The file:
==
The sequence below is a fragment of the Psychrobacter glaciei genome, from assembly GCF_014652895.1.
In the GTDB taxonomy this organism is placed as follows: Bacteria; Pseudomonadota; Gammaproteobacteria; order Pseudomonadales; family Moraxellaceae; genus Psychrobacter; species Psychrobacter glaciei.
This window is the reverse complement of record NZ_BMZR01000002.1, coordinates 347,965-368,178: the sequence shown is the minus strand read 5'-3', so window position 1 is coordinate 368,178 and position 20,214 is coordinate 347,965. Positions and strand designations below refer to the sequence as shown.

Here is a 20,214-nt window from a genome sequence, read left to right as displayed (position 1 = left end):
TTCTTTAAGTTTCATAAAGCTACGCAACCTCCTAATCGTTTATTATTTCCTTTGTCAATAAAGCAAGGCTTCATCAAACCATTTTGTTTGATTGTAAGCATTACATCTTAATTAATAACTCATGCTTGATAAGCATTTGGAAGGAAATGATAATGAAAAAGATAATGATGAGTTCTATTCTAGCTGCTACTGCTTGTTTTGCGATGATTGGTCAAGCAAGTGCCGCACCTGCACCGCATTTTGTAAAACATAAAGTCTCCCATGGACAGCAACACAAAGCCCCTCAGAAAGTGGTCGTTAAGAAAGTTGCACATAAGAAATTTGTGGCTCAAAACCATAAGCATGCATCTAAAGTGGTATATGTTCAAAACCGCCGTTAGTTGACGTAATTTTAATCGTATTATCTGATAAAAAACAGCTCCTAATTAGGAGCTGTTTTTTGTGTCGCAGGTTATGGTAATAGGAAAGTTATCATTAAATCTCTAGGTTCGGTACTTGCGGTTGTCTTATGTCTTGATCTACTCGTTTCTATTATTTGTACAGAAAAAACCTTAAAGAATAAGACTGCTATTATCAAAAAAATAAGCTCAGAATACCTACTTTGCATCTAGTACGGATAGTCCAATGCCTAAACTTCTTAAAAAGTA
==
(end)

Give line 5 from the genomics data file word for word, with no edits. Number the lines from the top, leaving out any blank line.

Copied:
TTCTTTAAGTTTCATAAAGCTACGCAACCTCCTAATCGTTTATTATTTCCTTTGTCAATAAAGCAAGGCTTCATCAAACCATTTTGTTTGATTGTAAGCATTACATCTTAATTAATAACTCATGCTTGATAAGCATTTGGAAGGAAATGATAATGAAAAAGATAATGATGAGTTCTATTCTAGCTGCTACTGCTTGTTTTGCGATGATTGGTCAAGCAAGTGCCGCACCTGCACCGCATTTTGTAAAACATAAAGTCTCCCATGGACAGCAACACAAAGCCCCTCAGAAAGTGGTCGTTAAGAAAGTTGCACATAAGAAATTTGTGGCTCAAAACCATAAGCATGCATCTAAAGTGGTATATGTTCAAAACCGCCGTTAGTTGACGTAATTTTAATCGTATTATCTGATAAAAAACAGCTCCTAATTAGGAGCTGTTTTTTGTGTCGCAGGTTATGGTAATAGGAAAGTTATCATTAAATCTCTAGGTTCGGTACTTGCGGTTGTCTTATGTCTTGATCTACTCGTTTCTATTATTTGTACAGAAAAAACCTTAAAGAATAAGACTGCTATTATCAAAAAAATAAGCTCAGAATACCTACTTTGCATCTAGTACGGATAGTCCAATGCCTAAACTTCTTAAAAAGTA